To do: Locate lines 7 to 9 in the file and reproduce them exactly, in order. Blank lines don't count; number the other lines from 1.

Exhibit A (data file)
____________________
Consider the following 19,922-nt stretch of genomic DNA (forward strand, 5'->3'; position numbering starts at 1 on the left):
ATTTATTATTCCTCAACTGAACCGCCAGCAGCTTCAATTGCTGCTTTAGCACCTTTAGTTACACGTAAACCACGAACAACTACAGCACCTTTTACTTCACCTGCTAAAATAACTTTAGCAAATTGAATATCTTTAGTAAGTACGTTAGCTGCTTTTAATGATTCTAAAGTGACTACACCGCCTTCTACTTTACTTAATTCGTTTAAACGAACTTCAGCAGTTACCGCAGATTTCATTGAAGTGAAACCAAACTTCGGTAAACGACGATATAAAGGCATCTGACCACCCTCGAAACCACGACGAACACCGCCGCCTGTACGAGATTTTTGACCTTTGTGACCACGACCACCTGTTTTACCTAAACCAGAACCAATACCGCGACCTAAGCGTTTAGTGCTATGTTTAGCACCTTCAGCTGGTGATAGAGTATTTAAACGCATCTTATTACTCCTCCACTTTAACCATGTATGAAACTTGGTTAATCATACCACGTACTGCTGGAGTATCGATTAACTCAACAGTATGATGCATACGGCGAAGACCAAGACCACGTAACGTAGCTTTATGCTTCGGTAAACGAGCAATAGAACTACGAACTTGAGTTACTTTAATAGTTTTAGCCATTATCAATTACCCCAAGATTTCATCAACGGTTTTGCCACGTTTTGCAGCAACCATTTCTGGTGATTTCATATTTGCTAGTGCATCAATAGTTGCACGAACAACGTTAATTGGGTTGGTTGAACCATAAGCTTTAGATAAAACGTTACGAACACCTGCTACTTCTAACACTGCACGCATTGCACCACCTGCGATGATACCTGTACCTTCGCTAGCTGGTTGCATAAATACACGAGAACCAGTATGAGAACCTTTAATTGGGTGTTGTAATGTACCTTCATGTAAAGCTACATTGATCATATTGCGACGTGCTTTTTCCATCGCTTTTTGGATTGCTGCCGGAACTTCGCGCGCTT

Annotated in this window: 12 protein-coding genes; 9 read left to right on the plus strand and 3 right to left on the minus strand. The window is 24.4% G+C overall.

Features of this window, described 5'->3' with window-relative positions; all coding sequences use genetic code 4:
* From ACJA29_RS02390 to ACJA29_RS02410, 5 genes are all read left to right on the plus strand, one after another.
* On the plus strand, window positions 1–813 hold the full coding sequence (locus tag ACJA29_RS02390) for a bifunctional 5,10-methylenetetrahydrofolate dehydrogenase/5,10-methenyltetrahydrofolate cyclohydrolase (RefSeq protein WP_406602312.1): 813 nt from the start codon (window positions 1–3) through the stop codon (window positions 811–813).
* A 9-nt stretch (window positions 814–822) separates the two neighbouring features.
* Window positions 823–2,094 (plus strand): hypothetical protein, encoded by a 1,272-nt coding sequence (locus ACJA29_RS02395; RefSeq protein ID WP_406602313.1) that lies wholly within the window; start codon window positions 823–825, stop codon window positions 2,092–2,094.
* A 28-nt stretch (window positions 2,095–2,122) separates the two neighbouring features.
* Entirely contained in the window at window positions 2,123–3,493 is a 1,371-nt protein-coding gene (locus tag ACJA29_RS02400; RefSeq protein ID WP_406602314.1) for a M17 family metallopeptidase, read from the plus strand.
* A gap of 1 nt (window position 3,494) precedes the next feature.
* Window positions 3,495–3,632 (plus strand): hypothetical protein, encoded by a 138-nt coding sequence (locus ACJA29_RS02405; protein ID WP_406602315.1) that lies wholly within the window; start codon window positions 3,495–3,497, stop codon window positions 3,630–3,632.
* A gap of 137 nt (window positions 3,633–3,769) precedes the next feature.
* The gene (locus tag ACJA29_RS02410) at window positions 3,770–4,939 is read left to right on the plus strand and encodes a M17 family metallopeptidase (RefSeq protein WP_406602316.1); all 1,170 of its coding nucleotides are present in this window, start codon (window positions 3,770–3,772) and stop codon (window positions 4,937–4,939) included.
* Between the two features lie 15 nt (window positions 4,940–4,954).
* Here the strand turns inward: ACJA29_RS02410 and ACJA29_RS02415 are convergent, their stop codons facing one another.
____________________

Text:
* A 9-nt stretch (window positions 814–822) separates the two neighbouring features.
* Window positions 823–2,094 (plus strand): hypothetical protein, encoded by a 1,272-nt coding sequence (locus ACJA29_RS02395; RefSeq protein ID WP_406602313.1) that lies wholly within the window; start codon window positions 823–825, stop codon window positions 2,092–2,094.
* A 28-nt stretch (window positions 2,095–2,122) separates the two neighbouring features.